Digital Product Development in Design Thinking: Improve Your Software Delivery In a Few Easy Steps

by Sreejith Partha

You have to read the room to deliver a compelling message. Similarly, you have to read your users to deliver a phenomenal product. The most successful and beloved digital products don’t just solve a problem—they solve for users. And when developing a product, your team’s programming chops, intuition, and experience will only get you so far. For a truly user-centric product, you need a user-centered development process. That’s where design thinking comes in.

Design thinking is a game changer in the world of digital application development, and has been for quite a while now. This methodology forces stakeholders to define or further clarify user needs and wants, and then create a product that rises to meet them. The result? You show end users that you care about and understand them, and they’ll love you for it.

In this blogpost, we’ll dive into the building blocks, process, and benefits of design thinking, so you can learn how best to apply it in your product development process.

What is Design Thinking?

Popularized by design firm IDEO U and its founders, design thinking is simply a mindset that helps teams solve problems creatively. More specifically, design thinking is a human-centric approach to innovation. Its goal is to ensure development teams are only creating and launching products that are truly effective and successful. It does this by putting into consideration:

  • What makes sense to the end-users
  • What is technologically feasible 
  • What is viable for a business to pursue

digital application development

digital application development

Essentially, you’re creating the best possible product that meets user needs while not sabotaging your budget or going outside the capabilities of your team. 

The 4D’s of Design Thinking

You can find several design thinking frameworks on the web, but at Practical Logix, we’ve been using the diamond 4Ds model which always delivers. It’s a simplified version of the actual stages, and can help you and your team remain focused on what you’re trying to achieve:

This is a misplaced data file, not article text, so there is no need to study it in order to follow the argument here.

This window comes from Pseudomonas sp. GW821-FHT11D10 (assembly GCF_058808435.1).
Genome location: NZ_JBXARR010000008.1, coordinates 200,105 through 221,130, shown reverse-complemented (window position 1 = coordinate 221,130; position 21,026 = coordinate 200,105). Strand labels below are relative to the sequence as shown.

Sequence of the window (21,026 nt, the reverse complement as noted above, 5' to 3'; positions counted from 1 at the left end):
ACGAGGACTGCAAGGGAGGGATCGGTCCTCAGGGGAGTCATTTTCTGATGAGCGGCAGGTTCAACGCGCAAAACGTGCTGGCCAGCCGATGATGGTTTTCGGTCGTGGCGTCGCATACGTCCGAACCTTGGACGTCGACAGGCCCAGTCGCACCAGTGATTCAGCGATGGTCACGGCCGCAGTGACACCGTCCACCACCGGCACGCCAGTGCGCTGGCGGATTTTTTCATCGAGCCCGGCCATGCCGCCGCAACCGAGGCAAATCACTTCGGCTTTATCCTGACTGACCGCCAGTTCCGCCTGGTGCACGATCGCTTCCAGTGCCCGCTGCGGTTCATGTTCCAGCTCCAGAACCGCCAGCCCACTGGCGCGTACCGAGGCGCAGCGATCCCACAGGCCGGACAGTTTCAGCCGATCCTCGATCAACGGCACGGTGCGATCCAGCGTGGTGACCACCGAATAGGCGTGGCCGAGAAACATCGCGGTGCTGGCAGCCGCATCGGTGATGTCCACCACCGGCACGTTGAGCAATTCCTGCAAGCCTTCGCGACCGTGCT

• Discover: Here, your goal is to uncover every possible problem faced by the end-user. It would be difficult to build a customer-centric product if you have no clue about what they’re facing.  
  • Define: Chances are, you’re going to unearth a huge number of challenges and problems from the users. It’s unrealistic to focus on each one of them concurrently. Therefore, you’ll need to narrow down the focus by identifying the most important ones when solved. 
  • Develop: This stage is all about brainstorming possible solutions. It’s essential to keep an open mind throughout.  
  • Deliver: Lastly, the delivery phase is where you’ll develop your first prototype and test it out with the users. If it successfully solves their problems, it’s ready to go for the final production. Else, you’ll need to circle back and fine-tune the prototype or choose to try out an entirely different idea. Customer feedback should ultimately influence your decision.

The 5-Step Design Thinking Process

These five steps closely mirror the 4Ds framework, but the ‘Develop’ stage is much more detailed and refined. One thing to remember is that the design thinking process isn’t always linear; any one of the five steps could spark an outcome or idea that necessitates repeating a prior step. For this reason, design thinking is widely regarded as a none-linear, iterative process.

Let’s explore each of these phases in relation to a practical digital application development process:

Step 1: Empathize – Get to Know the User Inside-Out

As developers, we often think we have our finger on the pulse of the digital product we’re creating. In reality, though, we are talking to ourselves first, and assuming that end-users will think and feel the same way we do. Of course, this isn’t always the case. The goal of this stage is to remove any inherent biases and assumptions you might have and gain a deeper, holistic understanding of your target audience. What might seem like custom WordPress development done right may well be a cookie-cutter site to someone else.  

Start by conducting market research to truly understand your users’ needs and emotional and psychological consumer experience. The goal at this point isn’t to solve complex problems or test hypotheses. Rather, it’s to figure out how you can improve your customers’ lives using your product.

Tools you can use to make this stage a success include:

  • Observation: View users and their context. Observe their behaviors to gain insight into their thoughts and feelings.
  • Questionnaires and surveys: These help identify who your users are, what their needs are, and what problems they face.
  • User interviews: Have one-on-one conversations with users to gain insights into their challenges and understand their points of view.
cloud application development services

Customer Survey

  • Immersions: Step into your user’s shoes so you can feel and experience their day-to-day.
  • Empathy map: A visualization tool that summarizes a user’s thoughts, actions, and feelings.

Step 2: Define – Dial In On a Real Problem